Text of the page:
WASHINGTON, DC – The Southern Poverty Law Center’s (SPLC) President and CEO Margaret Huang welcomed Defense Secretary Lloyd J. Austin III’s early initiative to address the dangerous and disturbing trend of extremism in the U.S. military.
“Secretary Austin’s directive to the various service branches calling for a thorough examination of the ongoing alarming trend of extremism in the military is welcome and much needed. Unfortunately, there has been a long history of troubling ties between troops and veterans and the far-right and white supremacist organizations – a fact illustrated, once again, by several recent arrests of veterans for their involvement in the deadly January 6 mob attack on the US Capitol. Though the number of extremists associated with the armed forces who engage in criminal activity is relatively small, white supremacy ideology is disturbingly pervasive. According to a 2019 poll conducted by The Military Times, 36% of active-duty servicemembers who were surveyed reported seeing signs of white nationalism or racist ideology in the U.S. Armed Forces — a significant rise from the year before, when 22% reported witnessing these extremist views. In the same survey, more than half of servicemembers of color reported experiencing incidents of racism or racist ideology, up from 42% in 2017.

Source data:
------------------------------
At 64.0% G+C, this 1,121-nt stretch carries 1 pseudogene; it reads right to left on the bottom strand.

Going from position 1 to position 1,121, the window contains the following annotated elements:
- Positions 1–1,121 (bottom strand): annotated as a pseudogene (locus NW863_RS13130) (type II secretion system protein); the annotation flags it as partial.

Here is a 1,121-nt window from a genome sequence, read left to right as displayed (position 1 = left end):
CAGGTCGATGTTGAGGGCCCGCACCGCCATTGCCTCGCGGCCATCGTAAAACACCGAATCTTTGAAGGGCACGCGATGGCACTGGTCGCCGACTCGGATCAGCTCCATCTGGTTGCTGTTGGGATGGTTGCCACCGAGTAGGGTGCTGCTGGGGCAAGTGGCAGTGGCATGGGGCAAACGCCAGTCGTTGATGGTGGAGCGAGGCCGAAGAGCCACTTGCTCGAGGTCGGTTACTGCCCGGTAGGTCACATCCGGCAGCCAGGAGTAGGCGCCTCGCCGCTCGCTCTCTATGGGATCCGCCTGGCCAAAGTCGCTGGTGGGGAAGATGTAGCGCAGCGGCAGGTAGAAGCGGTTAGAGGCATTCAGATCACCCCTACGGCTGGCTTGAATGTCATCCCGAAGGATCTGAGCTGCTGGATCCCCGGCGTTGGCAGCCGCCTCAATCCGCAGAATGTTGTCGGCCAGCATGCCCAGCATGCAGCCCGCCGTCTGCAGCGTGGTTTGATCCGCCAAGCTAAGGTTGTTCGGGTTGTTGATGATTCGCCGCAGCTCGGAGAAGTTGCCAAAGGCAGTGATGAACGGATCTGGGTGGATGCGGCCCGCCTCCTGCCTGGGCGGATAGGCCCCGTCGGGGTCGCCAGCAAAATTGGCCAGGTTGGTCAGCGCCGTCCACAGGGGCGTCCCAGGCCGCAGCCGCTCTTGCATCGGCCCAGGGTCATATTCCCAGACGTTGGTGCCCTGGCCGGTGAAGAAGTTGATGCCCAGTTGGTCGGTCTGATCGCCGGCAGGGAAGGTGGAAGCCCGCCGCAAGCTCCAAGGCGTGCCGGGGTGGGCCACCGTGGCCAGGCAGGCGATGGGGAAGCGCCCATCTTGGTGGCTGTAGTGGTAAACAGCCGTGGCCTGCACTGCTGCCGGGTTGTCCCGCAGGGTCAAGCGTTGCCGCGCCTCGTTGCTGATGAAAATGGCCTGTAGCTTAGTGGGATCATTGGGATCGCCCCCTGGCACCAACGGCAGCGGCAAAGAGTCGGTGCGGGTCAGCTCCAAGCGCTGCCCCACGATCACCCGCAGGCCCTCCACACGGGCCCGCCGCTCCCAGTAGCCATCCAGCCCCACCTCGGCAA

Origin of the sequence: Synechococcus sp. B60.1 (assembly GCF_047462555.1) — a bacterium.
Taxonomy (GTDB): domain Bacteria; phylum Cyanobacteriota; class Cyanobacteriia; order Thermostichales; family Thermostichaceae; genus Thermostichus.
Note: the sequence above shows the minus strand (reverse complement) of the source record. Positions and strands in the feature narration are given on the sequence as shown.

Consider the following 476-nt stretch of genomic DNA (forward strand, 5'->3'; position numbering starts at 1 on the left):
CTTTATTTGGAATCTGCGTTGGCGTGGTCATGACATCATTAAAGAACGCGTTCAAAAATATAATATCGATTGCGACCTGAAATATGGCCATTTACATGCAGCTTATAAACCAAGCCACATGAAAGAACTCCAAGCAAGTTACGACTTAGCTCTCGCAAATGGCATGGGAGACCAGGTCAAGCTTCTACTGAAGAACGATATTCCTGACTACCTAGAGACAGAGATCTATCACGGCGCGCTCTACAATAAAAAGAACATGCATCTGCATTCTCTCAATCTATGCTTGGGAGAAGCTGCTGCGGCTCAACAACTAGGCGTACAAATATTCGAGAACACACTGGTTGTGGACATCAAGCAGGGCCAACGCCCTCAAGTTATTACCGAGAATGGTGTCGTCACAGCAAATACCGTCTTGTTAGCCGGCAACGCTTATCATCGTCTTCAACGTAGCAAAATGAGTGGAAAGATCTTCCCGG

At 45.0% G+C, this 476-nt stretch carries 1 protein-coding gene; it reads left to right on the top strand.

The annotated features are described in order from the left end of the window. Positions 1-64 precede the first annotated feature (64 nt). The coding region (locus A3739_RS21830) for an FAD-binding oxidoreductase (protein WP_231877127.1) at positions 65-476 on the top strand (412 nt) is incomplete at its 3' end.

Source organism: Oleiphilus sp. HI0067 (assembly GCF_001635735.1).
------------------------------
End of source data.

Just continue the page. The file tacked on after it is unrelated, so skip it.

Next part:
“As the service branches pause to consider how to address extremism in the military as part of the 60-day stand-down on the issue, we are urging that the Defense Department expand and clarify its existing prohibition against advocating for supremacist or extremist causes. We also urge the Department to augment and complement these prohibitions with education and training, protections for whistleblowers, chain of command oversight responsibilities, and reporting and transparency requirements.
“It is also important that the Pentagon expand existing Marine Corps and Navy prohibitions against the display of the Confederate flag and other racist symbols across all service branches, and finally to immediately rename US Army bases named after Confederate leaders.
“We deeply appreciate Secretary Austin’s early action to address hate and extremism in the military. We believe the time is right to bring about real and lasting changes that affirm that there is no place for hate and extremism in the military.”
The SPLC has been tracking the issue of extremism in the military since the mid-1980s as part of their work monitoring the activities of domestic hate groups and extremists. Last February, Lecia Brooks, SPLC’s Chief of Staff, testified at a House Armed Services Subcommittee hearing about white supremacy in the military and how to stop it.
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